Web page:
Practice has the potential to transform a musician’s expertise by elevating technical and
musical limitations to full competence, allowing a musician to play masterfully at a
professional level (Ericsson, Krampe, & Tesch-Römer, 1993; Johnston, 2002; Sloboda,
Davidson, Howe, & Moore, 1996). While the research literature underlines some
pedagogical and psychological principles on how to practise, there is a need to identify
strategies, inspirations, thoughts, and artistic behaviours that will lead to practice mastery
and excellence in performance (Cervion, Laws, Lettberg, & Lisboa, 2012; Gerle, 1983;
Miksza, 2007). To date, most of the studies related to effective practice have been
conducted with students in higher education (Hallam, 2001). This research aims to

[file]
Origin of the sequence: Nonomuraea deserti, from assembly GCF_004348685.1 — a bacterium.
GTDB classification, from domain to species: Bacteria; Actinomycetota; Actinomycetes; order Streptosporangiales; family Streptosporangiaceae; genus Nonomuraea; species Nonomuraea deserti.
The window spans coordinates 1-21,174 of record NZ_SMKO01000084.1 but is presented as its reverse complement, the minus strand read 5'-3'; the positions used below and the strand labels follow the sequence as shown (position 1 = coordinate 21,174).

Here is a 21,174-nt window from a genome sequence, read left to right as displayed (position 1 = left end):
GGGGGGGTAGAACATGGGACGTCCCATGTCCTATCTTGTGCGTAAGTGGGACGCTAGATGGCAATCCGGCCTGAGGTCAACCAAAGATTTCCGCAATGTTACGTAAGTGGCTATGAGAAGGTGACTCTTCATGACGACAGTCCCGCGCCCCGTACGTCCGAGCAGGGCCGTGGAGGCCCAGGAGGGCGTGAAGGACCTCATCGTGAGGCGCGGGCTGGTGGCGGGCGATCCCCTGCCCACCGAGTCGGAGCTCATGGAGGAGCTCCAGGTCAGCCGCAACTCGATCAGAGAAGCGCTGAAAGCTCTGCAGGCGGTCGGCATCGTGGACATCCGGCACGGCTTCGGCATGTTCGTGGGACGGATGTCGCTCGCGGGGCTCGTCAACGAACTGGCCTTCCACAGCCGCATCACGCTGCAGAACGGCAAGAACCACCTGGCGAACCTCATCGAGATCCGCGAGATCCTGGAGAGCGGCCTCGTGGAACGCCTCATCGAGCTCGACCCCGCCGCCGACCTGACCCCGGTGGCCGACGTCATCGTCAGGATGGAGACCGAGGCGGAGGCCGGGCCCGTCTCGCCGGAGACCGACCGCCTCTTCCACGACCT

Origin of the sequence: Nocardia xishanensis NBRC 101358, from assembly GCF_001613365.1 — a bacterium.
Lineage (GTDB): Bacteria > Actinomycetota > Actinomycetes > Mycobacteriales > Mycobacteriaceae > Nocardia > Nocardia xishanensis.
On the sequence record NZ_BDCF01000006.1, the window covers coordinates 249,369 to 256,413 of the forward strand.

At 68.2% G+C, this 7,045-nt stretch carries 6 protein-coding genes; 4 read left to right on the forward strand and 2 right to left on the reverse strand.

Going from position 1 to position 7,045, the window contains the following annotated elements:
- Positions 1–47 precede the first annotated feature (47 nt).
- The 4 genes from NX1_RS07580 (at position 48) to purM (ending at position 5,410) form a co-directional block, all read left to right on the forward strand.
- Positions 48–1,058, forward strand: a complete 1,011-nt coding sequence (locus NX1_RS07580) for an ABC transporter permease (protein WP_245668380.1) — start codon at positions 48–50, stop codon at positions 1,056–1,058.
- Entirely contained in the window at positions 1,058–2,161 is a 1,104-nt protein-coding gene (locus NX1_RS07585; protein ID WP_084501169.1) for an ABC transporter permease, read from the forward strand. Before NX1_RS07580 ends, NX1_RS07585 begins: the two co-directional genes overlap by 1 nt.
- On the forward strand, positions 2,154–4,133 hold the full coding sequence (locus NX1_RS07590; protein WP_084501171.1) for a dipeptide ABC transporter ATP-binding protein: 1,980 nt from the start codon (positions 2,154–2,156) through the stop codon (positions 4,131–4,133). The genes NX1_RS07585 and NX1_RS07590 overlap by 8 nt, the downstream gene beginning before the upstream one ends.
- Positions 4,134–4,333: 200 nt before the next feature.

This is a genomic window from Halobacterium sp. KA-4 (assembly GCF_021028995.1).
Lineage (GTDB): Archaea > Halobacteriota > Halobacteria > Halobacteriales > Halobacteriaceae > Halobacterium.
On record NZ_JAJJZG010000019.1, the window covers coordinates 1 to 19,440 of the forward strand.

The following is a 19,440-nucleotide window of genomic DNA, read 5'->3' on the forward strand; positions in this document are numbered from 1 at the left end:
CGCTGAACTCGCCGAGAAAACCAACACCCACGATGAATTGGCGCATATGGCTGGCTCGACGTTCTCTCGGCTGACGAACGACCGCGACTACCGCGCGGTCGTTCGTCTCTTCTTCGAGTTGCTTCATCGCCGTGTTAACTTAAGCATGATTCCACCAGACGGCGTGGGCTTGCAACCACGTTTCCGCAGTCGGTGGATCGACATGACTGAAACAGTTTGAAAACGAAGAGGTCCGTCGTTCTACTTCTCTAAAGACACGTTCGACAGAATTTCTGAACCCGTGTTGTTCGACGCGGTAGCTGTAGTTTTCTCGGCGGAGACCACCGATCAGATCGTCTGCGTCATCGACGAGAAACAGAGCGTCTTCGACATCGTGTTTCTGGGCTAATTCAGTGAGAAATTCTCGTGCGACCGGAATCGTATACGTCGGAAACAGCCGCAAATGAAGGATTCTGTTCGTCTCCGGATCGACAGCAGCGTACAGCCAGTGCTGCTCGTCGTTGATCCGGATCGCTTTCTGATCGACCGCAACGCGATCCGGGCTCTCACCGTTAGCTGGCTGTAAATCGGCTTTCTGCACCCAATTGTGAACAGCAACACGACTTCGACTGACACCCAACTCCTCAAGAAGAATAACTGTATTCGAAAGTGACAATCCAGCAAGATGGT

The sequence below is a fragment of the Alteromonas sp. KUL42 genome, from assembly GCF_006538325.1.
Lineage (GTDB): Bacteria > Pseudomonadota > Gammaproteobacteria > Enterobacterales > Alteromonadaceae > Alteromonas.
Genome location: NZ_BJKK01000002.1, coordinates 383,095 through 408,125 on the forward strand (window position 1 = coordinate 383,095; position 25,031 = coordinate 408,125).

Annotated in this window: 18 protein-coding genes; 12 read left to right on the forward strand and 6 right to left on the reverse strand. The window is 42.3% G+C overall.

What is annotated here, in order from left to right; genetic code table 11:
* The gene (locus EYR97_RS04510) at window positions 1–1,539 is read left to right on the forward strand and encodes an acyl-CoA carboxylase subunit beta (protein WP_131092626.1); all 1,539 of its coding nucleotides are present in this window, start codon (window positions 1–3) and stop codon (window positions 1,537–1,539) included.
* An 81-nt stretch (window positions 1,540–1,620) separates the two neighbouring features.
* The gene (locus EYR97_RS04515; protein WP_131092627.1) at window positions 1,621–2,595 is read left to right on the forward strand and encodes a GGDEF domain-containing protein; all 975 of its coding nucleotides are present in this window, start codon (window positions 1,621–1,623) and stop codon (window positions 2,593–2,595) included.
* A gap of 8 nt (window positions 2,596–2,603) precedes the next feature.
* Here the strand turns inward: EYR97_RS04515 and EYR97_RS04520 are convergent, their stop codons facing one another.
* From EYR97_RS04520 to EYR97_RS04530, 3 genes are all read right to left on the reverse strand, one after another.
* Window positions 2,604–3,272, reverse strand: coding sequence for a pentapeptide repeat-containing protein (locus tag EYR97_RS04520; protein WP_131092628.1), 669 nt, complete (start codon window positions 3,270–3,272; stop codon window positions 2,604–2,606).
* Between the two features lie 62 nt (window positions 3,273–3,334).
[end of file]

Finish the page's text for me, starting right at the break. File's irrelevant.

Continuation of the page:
evaluate how professional performers conceptualise and approach practice, and to
observe how they are able to make practice theory meaningful.
Six performance experts participated in an interview regarding practice. The interviews
explored how the participants address and structure practice, how they handle obstacles,
and how they prepare for performances. The participants discussed the importance of
mental preparation, and unanimously described the value of mental practice in the
learning of new works. For these performers, practice was never the ultimate objective,
only a means to achieve progress in performance and to convey to an audience the
delivery of art.
This study aims to redefine existing practice concepts by appraising musicians and
pedagogues of current expert approaches and demonstrating how these are implemented.
It will identify how knowledge of theory needs to be enacted to experience expert practice
mastery. These findings will benefit and advance pre-professional performers in their
pursuit of excellence in performance as they prepare for the music profession.
Warner, Lachlan Phillip(University of Sydney Sydney College of the Arts, 2018-03-01)
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